NURSES are celebrating a BC Supreme Court decision on Thursday that upholds important sections of the BC Medicare Protection Act that ensure patients do not need to pay out-of-pocket for medically necessary health care.
The decision marks the close of a five-year long trial slowed by years of delays. The plaintiffs, led by Vancouver’s for-profit Cambie Surgery Centre, were aiming to have the laws that make up BC’s single-payer health insurance system – commonly known as medicare – struck down.
“We are pleased the court has found that access to health care based on patients’ needs, and not simply their ability to pay, is not a violation of Canadians’ charter rights,” said BC Nurses’ Union President Christine Sorensen.
Sorensen noted that BCNU-supported patient intervenors in the trial provided important testimony to support evidence showing that universal public health care is the safest, most efficient and most cost-effective way to provide care for all.
She said for-profit health care promoters failed to provide the evidence needed to show that private medical clinics improve the health of Canadians.
“We know that for-profit clinics do not reduce wait times, and far from being a ‘relief valve,’ they are a drain on the public health-care system,” she said. “The physicians, nurses and other health care professionals who work at these facilities can’t be in two places at once. The more they work in for-profit clinics, the longer the wait times in public facilities.”
Sorensen said this reality has been made worse by the province’s shortage of specialty-educated nurses, such as operating room nurses, that are desperately needed in public hospitals. “The more care that can be provided in the public system the better,” she added.
The trial was the latest chapter in a protracted legal battle over the constitutionality of medicare, and revolved around the practice of extra-billing, where a doctor or private clinic charges a publicly insured patient additional fees for medically necessary services.
Lawyers for Cambie requested several adjournments throughout the proceedings in an attempt to properly prepare evidence and respond to arguments from the BC government, the defendant in the trial.
Cambie owner, Dr. Brian Day, who has fully admitted to breaking the BC Medicare Protection Act, had been litigating for more than five years prior to the trial’s commencement in 2016 to prevent the province from enforcing the law in the interest of all British Columbians, the BCNU pointed out.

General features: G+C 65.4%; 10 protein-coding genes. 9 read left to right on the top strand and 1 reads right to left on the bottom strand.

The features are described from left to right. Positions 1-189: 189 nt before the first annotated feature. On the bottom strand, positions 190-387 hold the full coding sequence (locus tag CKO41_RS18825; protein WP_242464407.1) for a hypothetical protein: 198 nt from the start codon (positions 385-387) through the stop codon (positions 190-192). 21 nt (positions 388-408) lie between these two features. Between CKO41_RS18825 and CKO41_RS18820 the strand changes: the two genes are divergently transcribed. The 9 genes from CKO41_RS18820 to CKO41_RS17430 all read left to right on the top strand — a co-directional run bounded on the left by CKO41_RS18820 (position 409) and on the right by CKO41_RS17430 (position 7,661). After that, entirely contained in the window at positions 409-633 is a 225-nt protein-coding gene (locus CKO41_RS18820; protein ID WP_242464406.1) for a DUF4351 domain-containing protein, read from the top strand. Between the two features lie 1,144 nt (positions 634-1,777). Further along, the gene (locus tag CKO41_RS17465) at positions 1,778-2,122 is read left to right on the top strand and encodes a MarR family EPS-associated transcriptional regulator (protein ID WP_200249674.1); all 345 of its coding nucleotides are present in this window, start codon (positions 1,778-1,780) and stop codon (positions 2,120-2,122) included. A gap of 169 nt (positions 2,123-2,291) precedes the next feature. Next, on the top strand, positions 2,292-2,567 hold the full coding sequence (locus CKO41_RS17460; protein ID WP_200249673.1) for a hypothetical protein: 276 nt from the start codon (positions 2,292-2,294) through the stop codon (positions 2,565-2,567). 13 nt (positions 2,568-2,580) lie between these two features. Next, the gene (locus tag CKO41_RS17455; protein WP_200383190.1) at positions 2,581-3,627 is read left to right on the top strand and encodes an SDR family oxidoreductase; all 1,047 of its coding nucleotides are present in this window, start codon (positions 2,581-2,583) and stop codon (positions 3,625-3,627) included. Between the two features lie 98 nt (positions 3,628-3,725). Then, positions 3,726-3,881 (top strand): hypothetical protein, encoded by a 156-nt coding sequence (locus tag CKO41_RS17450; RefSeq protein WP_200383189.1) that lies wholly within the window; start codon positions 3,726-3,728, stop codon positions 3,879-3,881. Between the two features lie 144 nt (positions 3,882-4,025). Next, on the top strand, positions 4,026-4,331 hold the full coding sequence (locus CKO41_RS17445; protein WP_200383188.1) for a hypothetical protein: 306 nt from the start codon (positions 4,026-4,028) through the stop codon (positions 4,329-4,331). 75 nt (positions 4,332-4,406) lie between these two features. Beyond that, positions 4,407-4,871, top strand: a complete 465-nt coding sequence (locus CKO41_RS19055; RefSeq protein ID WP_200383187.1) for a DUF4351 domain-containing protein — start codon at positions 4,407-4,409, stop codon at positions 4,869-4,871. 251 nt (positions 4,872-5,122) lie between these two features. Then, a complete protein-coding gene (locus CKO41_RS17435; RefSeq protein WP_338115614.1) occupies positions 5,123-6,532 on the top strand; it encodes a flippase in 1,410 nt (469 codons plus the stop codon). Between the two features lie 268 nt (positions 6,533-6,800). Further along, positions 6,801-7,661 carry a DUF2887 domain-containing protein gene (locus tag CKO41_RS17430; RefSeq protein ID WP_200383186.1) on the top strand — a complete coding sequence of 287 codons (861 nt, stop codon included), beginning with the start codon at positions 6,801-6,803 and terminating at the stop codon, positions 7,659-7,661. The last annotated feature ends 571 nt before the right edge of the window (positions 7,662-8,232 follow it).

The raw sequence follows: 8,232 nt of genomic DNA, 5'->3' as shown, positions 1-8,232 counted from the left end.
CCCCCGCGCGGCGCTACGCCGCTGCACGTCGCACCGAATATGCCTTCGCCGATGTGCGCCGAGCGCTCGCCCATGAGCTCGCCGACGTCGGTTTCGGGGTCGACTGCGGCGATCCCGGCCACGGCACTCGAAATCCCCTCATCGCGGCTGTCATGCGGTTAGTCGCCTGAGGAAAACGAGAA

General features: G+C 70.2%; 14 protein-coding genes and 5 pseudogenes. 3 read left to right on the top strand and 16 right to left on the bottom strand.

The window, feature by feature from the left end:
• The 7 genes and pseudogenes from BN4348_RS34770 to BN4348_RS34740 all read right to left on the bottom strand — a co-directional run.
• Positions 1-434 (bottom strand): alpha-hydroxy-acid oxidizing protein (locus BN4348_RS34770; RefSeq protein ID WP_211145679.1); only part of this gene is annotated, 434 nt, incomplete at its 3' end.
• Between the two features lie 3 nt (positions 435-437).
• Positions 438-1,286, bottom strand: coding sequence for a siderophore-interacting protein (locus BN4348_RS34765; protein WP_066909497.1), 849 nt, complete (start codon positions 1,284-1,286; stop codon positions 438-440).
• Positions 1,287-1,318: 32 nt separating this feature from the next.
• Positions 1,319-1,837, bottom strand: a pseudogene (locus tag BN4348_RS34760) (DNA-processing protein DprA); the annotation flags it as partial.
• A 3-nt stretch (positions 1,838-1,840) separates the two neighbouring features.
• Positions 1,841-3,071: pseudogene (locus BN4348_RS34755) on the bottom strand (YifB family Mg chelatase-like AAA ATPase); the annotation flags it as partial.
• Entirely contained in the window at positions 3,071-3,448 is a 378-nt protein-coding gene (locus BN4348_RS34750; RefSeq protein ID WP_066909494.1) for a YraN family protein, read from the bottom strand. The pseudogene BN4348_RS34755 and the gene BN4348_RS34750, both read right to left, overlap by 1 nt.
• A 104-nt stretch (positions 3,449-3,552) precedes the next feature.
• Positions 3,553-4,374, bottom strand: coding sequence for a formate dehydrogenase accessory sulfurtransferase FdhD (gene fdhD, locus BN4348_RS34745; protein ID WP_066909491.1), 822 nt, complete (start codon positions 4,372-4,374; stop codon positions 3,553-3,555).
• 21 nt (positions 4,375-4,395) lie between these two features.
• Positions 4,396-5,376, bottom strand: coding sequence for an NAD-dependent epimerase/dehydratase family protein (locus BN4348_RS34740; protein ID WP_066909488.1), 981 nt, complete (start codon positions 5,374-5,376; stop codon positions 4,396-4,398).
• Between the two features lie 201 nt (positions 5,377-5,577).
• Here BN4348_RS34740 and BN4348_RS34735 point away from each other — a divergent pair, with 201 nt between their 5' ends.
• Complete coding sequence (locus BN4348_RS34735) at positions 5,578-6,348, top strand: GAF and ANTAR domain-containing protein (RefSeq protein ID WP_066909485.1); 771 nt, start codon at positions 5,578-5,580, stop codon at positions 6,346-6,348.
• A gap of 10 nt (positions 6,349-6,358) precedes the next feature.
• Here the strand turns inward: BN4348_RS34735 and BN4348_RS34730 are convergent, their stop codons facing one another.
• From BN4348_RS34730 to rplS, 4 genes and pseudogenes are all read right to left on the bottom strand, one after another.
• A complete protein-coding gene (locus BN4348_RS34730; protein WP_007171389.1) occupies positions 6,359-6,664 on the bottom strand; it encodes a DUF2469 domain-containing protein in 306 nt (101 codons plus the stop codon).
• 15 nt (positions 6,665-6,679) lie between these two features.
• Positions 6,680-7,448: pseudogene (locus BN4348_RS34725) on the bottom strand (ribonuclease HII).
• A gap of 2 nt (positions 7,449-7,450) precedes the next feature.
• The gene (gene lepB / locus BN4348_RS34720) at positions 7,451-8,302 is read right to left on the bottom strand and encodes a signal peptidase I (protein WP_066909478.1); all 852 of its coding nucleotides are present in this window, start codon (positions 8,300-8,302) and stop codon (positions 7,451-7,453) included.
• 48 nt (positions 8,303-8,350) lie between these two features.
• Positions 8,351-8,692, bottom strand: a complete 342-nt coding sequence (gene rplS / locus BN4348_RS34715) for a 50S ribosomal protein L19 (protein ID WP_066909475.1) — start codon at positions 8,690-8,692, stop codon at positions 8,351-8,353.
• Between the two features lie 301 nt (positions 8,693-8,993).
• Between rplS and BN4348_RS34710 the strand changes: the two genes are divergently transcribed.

Sorensen said the corporate plaintiffs’ motivations were never really about surgical wait lists or patient suffering, but about doctors being allowed to charge patients whatever they want for necessary medical services. “These clinics might claim to act on behalf of patients, but their real motive is profit,” she said.
“Nurses care for all,” she added, “and we believe surgeries should be provided based on medical need not the size of your bank account.”
Sorensen said that nurses, as health-care professionals, have always been concerned about private medical clinics’ business practices. “They are a direct threat to medicare and the health and well-being of Canadians. BCNU has consistently advocated for equity in the provision of health care. In fact, it was BCNU that began ringing the bell in 2003 over for-profit clinics’ unchecked and illegal billing for publicly insured services,” she added.
During the trial, nurses welcomed the provincial government’s 2018 announcement that it would enforce Bill C-92 regulations in the BC Medicare Protection Act authorizing the BC Medical Services Commission to refund patients in cases of extra-billing and fine the doctors who billed them.
However, the plaintiffs successfully sought an injunction against enforcement of the legislation pending the outcome of the trial.
“We now expect to see full enforcement of the regulations,” said Sorensen. “It is no longer ‘business as usual’ at for-profit surgical clinics in this province, and Dr. Day and others should no longer be allowed to flout our public health-care laws and take advantage of vulnerable patients.”